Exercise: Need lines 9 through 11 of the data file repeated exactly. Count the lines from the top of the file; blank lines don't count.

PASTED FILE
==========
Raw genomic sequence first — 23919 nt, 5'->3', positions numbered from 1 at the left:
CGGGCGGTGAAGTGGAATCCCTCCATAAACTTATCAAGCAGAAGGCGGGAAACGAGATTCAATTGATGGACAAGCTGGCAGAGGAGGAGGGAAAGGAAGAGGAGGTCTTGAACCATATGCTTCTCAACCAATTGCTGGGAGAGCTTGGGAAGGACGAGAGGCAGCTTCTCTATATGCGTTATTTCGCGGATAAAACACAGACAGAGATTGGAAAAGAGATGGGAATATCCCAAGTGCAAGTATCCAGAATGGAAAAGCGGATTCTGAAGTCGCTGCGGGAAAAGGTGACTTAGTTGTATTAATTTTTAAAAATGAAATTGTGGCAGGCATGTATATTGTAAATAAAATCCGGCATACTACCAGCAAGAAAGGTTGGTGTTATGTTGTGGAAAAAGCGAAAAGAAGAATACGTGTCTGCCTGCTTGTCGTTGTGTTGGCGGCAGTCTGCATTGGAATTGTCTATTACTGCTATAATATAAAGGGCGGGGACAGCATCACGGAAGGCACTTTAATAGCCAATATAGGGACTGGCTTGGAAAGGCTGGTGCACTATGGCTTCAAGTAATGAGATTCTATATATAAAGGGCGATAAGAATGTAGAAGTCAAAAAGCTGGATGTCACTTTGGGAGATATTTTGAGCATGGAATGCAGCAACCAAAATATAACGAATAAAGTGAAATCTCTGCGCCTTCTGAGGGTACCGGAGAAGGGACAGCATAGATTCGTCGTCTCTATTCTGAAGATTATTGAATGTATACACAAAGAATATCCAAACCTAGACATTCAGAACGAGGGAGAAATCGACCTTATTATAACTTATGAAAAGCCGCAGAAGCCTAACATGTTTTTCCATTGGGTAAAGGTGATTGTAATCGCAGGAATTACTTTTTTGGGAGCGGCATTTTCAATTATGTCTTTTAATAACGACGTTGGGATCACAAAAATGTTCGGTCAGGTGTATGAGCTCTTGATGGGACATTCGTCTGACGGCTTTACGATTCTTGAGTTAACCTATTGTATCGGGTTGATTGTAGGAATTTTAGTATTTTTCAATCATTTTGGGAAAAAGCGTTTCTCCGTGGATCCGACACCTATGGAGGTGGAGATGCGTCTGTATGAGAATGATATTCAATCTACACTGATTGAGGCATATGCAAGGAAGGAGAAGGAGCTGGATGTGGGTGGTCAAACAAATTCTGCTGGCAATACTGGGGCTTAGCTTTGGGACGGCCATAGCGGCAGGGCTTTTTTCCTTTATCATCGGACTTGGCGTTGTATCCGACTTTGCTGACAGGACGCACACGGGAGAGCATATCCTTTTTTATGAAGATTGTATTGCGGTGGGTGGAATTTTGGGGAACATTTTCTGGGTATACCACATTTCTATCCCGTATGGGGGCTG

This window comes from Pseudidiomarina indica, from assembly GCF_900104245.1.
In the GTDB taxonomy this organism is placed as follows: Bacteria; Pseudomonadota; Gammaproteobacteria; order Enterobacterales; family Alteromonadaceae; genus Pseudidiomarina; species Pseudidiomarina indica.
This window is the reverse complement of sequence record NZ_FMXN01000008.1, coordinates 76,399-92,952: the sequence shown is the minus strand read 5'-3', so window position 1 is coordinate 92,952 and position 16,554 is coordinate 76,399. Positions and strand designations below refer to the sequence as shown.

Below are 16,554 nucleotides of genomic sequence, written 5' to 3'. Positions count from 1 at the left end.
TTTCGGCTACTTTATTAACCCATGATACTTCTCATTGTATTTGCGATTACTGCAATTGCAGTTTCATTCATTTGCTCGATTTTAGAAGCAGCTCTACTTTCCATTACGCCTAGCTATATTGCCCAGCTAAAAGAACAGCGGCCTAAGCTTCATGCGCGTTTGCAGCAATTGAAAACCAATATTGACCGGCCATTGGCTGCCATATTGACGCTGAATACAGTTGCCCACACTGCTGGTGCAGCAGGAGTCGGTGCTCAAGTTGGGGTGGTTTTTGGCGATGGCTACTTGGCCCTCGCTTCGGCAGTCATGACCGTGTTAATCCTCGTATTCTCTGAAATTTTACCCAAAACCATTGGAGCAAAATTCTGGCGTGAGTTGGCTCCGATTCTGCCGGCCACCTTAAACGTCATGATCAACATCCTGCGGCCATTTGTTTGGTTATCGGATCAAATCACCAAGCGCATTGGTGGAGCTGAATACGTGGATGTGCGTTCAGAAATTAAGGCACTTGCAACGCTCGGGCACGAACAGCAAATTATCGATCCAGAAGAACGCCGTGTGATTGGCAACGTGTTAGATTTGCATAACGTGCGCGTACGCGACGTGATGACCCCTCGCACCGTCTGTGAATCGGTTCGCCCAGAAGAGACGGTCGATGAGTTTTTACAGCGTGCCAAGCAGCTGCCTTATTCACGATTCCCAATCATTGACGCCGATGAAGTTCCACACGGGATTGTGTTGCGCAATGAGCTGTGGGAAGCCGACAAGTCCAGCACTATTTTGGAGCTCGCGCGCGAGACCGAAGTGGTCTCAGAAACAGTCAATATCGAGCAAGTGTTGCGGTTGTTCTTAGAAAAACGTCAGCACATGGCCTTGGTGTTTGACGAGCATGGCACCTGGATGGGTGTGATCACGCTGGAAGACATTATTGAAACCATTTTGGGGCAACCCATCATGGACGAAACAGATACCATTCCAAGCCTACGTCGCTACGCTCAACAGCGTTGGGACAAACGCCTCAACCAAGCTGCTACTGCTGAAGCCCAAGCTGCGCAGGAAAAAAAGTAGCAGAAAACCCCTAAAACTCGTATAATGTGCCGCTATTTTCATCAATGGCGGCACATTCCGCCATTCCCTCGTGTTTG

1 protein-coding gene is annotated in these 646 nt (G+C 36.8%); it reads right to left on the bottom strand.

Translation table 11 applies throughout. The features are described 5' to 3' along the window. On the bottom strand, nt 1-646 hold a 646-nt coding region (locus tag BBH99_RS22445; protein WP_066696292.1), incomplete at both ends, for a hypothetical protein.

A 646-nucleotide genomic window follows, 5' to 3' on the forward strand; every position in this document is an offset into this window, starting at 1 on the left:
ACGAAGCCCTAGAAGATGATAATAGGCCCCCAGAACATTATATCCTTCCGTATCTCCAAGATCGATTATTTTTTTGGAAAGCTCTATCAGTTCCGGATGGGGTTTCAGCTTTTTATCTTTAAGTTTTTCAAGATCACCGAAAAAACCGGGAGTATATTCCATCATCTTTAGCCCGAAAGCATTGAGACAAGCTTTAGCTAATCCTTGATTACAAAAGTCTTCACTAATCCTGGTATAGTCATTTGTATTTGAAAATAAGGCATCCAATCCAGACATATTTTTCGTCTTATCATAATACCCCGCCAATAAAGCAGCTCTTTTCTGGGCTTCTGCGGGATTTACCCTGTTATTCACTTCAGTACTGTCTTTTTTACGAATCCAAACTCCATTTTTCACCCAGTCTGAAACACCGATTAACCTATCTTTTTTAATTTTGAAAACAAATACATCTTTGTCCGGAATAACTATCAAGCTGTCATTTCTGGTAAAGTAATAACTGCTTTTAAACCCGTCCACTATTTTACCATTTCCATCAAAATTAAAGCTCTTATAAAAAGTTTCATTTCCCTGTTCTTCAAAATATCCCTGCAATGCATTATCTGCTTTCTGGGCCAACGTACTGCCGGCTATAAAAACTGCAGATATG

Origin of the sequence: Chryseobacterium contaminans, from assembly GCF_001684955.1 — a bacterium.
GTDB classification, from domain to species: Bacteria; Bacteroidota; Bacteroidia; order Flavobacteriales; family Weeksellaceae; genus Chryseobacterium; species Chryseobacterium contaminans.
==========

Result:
Translation table 11 applies throughout. The features are described 5' to 3' along the window. On the bottom strand, nt 1-646 hold a 646-nt coding region (locus tag BBH99_RS22445; protein WP_066696292.1), incomplete at both ends, for a hypothetical protein.

A 646-nucleotide genomic window follows, 5' to 3' on the forward strand; every position in this document is an offset into this window, starting at 1 on the left:
ACGAAGCCCTAGAAGATGATAATAGGCCCCCAGAACATTATATCCTTCCGTATCTCCAAGATCGATTATTTTTTTGGAAAGCTCTATCAGTTCCGGATGGGGTTTCAGCTTTTTATCTTTAAGTTTTTCAAGATCACCGAAAAAACCGGGAGTATATTCCATCATCTTTAGCCCGAAAGCATTGAGACAAGCTTTAGCTAATCCTTGATTACAAAAGTCTTCACTAATCCTGGTATAGTCATTTGTATTTGAAAATAAGGCATCCAATCCAGACATATTTTTCGTCTTATCATAATACCCCGCCAATAAAGCAGCTCTTTTCTGGGCTTCTGCGGGATTTACCCTGTTATTCACTTCAGTACTGTCTTTTTTACGAATCCAAACTCCATTTTTCACCCAGTCTGAAACACCGATTAACCTATCTTTTTTAATTTTGAAAACAAATACATCTTTGTCCGGAATAACTATCAAGCTGTCATTTCTGGTAAAGTAATAACTGCTTTTAAACCCGTCCACTATTTTACCATTTCCATCAAAATTAAAGCTCTTATAAAAAGTTTCATTTCCCTGTTCTTCAAAATATCCCTGCAATGCATTATCTGCTTTCTGGGCCAACGTACTGCCGGCTATAAAAACTGCAGATATG